The Fray Bentos Cultural-Industrial Landscape is a port area shaped for industrial production processes.
In 1899 a company called 'Anglo' started a meat packing plant here on the Uruguay River. It attracted immigrant workers from over 50 countries. The factory (then owned by Liebig) was closed down in 1979.
Map of Fray BentosLoad map
Fray Bentos is situated at the first river crossing between Argentina and Uruguay of Rio Uruguay. The main town on the Argentinian side is Gualeguaychu. And that’s where I found myself stuck after my bus from Buenos Aires ran late. Again. As all other busses in Argentina. So I missed my connection. Instead I ended up hitchhiking across the border.
The town itself is a somewhat sleepy backwater nowadays. But this wasn’t always the case. While I was making my way to Barrio Ingles (English Quarter) I crossed several nice squares and buildings. For instance, Fray Bentos has a theater, impressive for a town this size. The buildings could use some paint, but they point to the high time of the town when the meat processing plant was active.
The world heritage itself, the Barrio Ingles with the meat processing plant, is on the edge of town on the river for shipment. The plant used to supply the UK with food, the name being synonymous with corned beef. Fray Bentos was especially important during both World Wars. Operations were moved to the UK around 1960 and it’s astonishing to see how quickly the plant fell into disrepair. The brand, though, is still in use in the UK, most people not knowing what Fray Bentos actually refers to.
If you are looking for a great photo opportunity, Fray Bentos will deliver. There are plenty of great shots of ruins and decay to be taken. In addition you have great views of Rio Uruguay. As a world heritage site I am not fully convinced. The preservation of the site is poor, especially when you take into account that this is a 20th century site.
There are direct busses from both Montevideo (4:30h) and Colonia (4h). There are also busses from Buenos Aires, but these are night busses bound for Montevideo arriving at Fray Bentos at 2 a.m.
Alternatively, you can go from Buenos Aires to Gualeguaychu and try to cross the border/river from there. There is one daily bus connection between Gualeguaychu and Fray Bentos. If Argentinian busses were to run on time there would be a good connection. But they don’t. Ever. So either get a taxi. Or hitchhike (stand at northern junction).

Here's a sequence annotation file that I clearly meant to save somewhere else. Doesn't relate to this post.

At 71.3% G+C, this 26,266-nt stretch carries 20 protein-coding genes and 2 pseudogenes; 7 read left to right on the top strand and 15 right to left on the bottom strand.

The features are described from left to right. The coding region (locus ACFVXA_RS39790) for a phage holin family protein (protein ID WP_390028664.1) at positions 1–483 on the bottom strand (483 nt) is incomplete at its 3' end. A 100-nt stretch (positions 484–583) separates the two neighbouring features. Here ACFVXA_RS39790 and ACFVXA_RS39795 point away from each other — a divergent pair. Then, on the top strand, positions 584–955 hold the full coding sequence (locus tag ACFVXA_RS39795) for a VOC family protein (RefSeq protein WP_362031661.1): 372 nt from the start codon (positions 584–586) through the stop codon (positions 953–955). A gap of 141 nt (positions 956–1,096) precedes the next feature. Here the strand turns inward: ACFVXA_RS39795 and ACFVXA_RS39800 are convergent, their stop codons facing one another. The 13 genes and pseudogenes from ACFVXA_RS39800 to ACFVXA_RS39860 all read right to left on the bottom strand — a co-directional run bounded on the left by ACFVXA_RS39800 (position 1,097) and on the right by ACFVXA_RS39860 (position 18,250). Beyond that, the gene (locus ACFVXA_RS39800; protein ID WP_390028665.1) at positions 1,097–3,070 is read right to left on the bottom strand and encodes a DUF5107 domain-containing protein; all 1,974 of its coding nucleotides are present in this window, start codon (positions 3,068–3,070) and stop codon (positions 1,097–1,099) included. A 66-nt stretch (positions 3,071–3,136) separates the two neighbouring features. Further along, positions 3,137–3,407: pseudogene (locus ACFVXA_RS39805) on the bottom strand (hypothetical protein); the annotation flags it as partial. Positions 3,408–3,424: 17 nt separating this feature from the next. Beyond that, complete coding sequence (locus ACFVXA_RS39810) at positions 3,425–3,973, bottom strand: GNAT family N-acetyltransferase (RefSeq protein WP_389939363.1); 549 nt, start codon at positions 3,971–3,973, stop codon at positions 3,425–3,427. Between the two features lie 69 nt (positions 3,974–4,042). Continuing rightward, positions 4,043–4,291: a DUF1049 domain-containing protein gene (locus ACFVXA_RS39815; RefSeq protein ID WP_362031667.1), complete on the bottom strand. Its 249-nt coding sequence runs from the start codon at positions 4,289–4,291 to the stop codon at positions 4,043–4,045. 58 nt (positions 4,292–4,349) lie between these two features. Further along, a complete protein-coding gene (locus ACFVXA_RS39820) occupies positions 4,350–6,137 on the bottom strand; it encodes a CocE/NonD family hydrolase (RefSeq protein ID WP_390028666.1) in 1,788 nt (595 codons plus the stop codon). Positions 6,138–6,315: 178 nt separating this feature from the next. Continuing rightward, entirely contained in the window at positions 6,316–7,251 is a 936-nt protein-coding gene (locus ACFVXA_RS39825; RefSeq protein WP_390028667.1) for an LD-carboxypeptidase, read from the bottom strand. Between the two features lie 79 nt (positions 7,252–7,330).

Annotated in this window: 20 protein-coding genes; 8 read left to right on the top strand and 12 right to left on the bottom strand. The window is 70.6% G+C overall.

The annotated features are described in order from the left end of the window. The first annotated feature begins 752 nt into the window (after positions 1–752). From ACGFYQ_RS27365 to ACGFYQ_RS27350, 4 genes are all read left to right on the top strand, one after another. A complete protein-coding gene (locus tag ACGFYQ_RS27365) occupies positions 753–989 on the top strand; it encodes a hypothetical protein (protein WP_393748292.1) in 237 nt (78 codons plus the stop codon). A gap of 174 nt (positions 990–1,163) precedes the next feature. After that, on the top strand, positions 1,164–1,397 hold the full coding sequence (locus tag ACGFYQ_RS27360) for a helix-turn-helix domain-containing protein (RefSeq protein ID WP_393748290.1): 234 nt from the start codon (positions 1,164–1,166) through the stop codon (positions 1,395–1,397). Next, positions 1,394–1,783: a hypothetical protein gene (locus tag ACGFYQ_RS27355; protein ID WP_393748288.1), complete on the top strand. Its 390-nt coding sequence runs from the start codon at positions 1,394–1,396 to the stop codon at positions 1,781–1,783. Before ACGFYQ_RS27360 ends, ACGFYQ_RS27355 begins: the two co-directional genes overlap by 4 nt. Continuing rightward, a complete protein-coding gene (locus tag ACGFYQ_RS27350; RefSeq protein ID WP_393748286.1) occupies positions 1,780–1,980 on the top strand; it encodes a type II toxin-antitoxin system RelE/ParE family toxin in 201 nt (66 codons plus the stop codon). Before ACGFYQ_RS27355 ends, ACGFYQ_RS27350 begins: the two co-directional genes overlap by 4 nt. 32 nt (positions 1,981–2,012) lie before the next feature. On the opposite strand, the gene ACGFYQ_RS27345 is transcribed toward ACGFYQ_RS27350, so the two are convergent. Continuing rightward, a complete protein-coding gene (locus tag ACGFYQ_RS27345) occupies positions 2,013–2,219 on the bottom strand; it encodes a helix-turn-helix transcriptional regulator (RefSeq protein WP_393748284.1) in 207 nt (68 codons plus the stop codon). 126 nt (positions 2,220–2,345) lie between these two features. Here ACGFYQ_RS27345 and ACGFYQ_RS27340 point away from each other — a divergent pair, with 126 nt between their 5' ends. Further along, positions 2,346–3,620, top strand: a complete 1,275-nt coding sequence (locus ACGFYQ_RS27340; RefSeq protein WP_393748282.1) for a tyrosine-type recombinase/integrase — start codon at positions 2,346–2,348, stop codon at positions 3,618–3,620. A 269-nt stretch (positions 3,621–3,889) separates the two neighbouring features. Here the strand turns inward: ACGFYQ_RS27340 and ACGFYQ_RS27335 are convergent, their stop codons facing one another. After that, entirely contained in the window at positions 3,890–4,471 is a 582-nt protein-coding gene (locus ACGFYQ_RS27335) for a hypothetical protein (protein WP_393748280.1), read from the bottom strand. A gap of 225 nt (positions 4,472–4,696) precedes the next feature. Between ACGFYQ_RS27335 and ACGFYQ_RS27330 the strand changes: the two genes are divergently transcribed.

To check bus schedules visit cut corporation.
The site is closed on Mondays as I came to learn. For certain parts you have to join a tour. Check their website. However, you can explore plenty from the outside. And if you are lucky, they don’t lock every door and you can sneak in. Not saying I did ...
When I first made up my mind to use my long holiday in Uruguay visiting my parents in law to visit Fray Bentos I couldn't resist the annoying thought of visiting a slaughterhouse as a vegetarian. It is still a part cultural history, I told myself. Thankfully, however, Fray Bentos has a lot to it other than its indispensable share of death toll. The city is situated about 300 kms or four hours drive from Montevideo (the Uruguayan capital) and about the same distance from Buenos Aires. It is next to the closest bridge connecting the two countries. The city isn't too big and you can easily walk from the city centre to Barrio Anglo which is the historic company town.
The cultural landscape includes not only the factory, but its adjacent buildings and the living quarters. You can book a guided tour to Casa Grande, which was a typical manager residence, or to the factory complex (we did both). You can also join a guided bike tour through the entire residential area including the historic tennis court and golf course. At the factory there is a little museum, but visiting it would certainly not suffice for an overview of the complex. The factory is very large and includes (apart from the slaughter room) several machine rooms, offices and a lab, all of which are open to visitors. Outside you can see the water pump and some cranes at the historic pier. The complex was very international at the time with employees from over 60 different countries. Its role in feeding soldiers in WWI and WWII so far away from the combating countries makes it clear why Fray Bentos was nominated for representing modern globalisation.
The site is extensive and worthwhile exploring. It is very well preserved and reasonably well maintained. Further work on the complex is also underway. I would recommend booking all three guided tours and dedicate a day to seeing it. We needed about 4 hours without walking to the more distant areas of the CL.
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